Just as painting has continued to find things to do after it was relieved of its duty to mime the world, photography as an artistic discipline is finding new questions to ask and methods to employ since the role of documenting has now been taken up by Google… and also everyone, everywhere, all the time. Three of the many gallery shows that opened in Dallas last month feature locally based artists who work with photography in ways that converge on painting and sculpture. I’ve been thinking about the work of Allison V. Smith at Barry Whistler, Kevin Todora at Erin Cluley, and Kalee Appleton at 500X. In very different ways, they (and many others), are reformulating the photographic object in a world of new and unstable material metaphors.
Allison V. Smith’s work refines a traditional way of stretching photographs into the territory of abstract painting. Her show, Levelland, is a group of starkly beautiful compositions that picture desolate places while calling up the modernist sublime of Piet Mondrian or Barnett Newman. Their imagery collapses into the structured space of abstraction; their objects melt into form. Her piece Backstop makes a line-drawing out of a chain-link partition and a small leafless tree facing the blinding emptiness of West Texas space. Texas Time reduces the landscape to rectangular packages of sky and land, with a single dangling fence post perfectly and perversely kissing the horizon. The power of these compositions is wrapped up in how flat shapes relate to the square. Even so, they still hold onto a specificity of place that breathes like intimate portraiture. They are about presence and absence. In other words, they dabble with the virtual, but remain anchored to a moment in time and place.
Kalee Appleton has done a variety of things with photography that address its materiality. In her thesis show at TWU a couple of years ago she printed photo-abstractions made by manipulating the digital files of personal photos sent to her by volunteers and friends. As the images’ DNA was tinkered with, the resulting “pictures” traded in their illusions of space for aberrant crystalline structures hidden in their code. Works like Untitled 8 and Untitled 9 could be thought of as mechanical hallucinations, or trauma. To me they are digital quilts, weaving memory into a new object.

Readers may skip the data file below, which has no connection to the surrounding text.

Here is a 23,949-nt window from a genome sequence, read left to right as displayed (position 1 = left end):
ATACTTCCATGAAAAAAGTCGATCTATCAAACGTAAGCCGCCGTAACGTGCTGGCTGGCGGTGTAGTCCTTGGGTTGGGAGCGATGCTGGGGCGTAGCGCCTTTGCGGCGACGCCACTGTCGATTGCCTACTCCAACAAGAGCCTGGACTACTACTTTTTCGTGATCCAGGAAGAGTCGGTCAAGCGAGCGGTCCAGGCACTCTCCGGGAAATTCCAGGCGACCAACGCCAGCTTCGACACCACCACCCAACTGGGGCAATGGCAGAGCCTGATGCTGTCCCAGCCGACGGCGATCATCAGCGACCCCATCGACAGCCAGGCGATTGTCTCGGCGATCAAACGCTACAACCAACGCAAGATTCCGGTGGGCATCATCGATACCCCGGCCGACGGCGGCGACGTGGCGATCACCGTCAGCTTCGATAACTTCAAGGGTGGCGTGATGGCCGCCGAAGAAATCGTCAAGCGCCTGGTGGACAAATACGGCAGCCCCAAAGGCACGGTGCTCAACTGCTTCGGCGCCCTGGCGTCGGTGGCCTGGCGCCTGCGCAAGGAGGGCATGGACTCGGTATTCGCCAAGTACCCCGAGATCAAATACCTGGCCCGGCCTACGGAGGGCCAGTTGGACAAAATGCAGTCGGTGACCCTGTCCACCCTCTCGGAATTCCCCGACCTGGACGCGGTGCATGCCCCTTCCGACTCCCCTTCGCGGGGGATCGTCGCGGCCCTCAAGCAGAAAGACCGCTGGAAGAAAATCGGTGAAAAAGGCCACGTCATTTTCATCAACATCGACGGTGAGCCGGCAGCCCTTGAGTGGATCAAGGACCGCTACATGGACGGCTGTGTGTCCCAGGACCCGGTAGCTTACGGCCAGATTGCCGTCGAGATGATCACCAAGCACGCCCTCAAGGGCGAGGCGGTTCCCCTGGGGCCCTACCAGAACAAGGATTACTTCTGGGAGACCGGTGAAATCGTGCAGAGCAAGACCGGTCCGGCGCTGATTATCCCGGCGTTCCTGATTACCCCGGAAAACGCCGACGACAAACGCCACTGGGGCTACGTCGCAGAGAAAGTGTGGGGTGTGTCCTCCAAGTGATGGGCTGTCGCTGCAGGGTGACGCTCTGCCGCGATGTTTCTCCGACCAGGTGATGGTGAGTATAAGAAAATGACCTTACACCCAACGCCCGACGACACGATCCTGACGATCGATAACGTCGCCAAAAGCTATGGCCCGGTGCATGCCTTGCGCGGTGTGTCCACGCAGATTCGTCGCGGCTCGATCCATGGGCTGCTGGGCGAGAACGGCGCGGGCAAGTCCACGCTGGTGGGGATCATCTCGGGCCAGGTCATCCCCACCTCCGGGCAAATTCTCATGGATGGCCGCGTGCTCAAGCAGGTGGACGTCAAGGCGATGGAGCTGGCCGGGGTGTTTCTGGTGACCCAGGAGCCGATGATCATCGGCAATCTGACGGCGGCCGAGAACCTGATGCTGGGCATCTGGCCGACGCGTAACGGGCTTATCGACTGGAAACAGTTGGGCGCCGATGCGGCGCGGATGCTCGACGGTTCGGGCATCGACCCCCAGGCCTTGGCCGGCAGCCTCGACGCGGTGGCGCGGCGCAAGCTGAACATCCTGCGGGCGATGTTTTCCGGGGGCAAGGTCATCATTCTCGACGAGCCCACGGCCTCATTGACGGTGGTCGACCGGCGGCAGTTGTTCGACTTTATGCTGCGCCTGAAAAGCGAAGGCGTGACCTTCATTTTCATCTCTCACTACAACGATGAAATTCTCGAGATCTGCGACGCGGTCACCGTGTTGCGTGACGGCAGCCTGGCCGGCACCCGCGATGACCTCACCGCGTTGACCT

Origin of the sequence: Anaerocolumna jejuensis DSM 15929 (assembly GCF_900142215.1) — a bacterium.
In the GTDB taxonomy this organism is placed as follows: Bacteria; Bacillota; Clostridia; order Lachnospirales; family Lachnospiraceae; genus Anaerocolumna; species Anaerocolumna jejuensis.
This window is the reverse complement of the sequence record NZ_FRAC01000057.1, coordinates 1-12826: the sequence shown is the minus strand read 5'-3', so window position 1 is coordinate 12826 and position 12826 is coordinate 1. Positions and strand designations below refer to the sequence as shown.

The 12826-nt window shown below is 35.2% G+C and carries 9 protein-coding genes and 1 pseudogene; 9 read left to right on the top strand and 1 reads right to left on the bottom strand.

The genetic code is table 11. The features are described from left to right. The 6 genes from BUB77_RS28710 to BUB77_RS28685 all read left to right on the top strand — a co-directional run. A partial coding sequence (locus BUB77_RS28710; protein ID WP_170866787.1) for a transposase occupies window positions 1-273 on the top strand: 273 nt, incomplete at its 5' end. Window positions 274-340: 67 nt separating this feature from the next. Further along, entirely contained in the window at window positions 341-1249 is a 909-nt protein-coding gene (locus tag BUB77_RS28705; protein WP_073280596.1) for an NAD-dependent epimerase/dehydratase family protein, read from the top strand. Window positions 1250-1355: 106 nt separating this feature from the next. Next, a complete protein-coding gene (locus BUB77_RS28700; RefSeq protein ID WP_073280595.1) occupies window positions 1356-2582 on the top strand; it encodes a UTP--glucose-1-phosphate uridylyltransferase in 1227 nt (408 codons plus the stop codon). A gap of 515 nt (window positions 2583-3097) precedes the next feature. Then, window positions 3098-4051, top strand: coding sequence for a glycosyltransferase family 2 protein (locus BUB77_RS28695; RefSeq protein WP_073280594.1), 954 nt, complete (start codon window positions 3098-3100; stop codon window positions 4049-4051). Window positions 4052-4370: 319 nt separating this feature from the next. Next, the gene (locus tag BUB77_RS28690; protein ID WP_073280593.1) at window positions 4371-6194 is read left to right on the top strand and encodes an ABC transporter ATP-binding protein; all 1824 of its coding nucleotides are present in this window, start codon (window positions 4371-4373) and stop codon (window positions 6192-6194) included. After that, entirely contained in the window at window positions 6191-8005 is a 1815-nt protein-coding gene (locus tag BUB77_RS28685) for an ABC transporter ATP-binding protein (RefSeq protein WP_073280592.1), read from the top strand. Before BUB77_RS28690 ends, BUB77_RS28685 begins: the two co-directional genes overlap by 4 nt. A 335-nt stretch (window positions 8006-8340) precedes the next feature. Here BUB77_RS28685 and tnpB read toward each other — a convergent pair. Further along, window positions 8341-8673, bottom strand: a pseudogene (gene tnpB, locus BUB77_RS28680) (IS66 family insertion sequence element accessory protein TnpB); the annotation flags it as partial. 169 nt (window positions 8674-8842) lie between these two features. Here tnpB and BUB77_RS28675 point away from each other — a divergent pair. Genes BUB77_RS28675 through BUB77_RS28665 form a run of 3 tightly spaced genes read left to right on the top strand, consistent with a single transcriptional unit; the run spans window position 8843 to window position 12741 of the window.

In a more recent series called Surrounds, Appleton takes large photographic backdrops from portrait studios and plays with their object-ness. Originally meant to be re-photographed behind pimply teens or crying toddlers to transport them to a perfect blue sky or enchanted forest, these backdrops are instead folded or crumpled and photographed as the subject. Appleton then builds her own “backdrops” for the object with color-fades, drop shadows, and layered effects that sample and distort the colors and patterns of its now compromised imagery. It’s a new configuration of the “truths and lies” that have always been a part of photography.
Kevin Todora’s sleek, photographic objects reframe the image in sculptural terms and share a vernacular with a vein of current abstraction that seeks new ways to pair up the high and low in materials, craft, and technological references. For his show Gaslight he mounts lush, scaled-up imagery of plants, fruit, woodgrain and juicy brushstrokes of paint onto playfully shaped plywood cut-outs: hyper-real illusions grounded in brutish sculpture.
Todora’s work exists in a strange contradictory space; both present and unplaceable. The shapes within and without work against each other and un-sync the object. His imagery confuses the depth of its illusion by appearing as a field at the same angle and location of the actual surface of the photo. Figure acts as ground and competes with the ground of the substrate for primacy. It’s a twist on a type of trompe-l’oeil space expanded on by Pop artists like Warhol and Lichtenstein who painted comics and product labels and other already-flat objects into the shallow space of their paintings. By bringing the surface and the illusion in line with each other, they hit upon a new kind of blended perception. It’s a precursor to the virtual piece of paper on my laptop screen that I’m typing this into, an object totally freed from the inconveniences of time and place.
As amateur photography migrates to screens and hard drives, the common photograph exists less and less in the mute world of furniture and “stuff”. Images were once shared like fruitcakes; now they travel like rumors, or utterances, at the speed of thought. In a way, we seem to be making the external into a more seamless extension of our psychologies. And this is the difference I see between how society and artists generally conceive of matter as a vehicle for ideas. In the logic of society, an object’s texture in space and time are speed bumps, problems to be solved. For the artist (and perhaps especially the photographer), these limitations are explored and celebrated; they are places where thought slows down and pools up, where we let the world enter us.
also by Michael Frank Blair
- Mary Vernon at Valley House Gallery - October 8th, 2017
- Bryan Florentin at Kirk Hopper Fine Art - September 27th, 2017
- Double Take: Ed Blackburn at the Tyler Museum of Art - July 1st, 2017
- 'México: 1900-1950' at the Dallas Museum of Art - May 3rd, 2017
- Frank Stella: The Promises and Problems of Abstraction - August 16th, 2016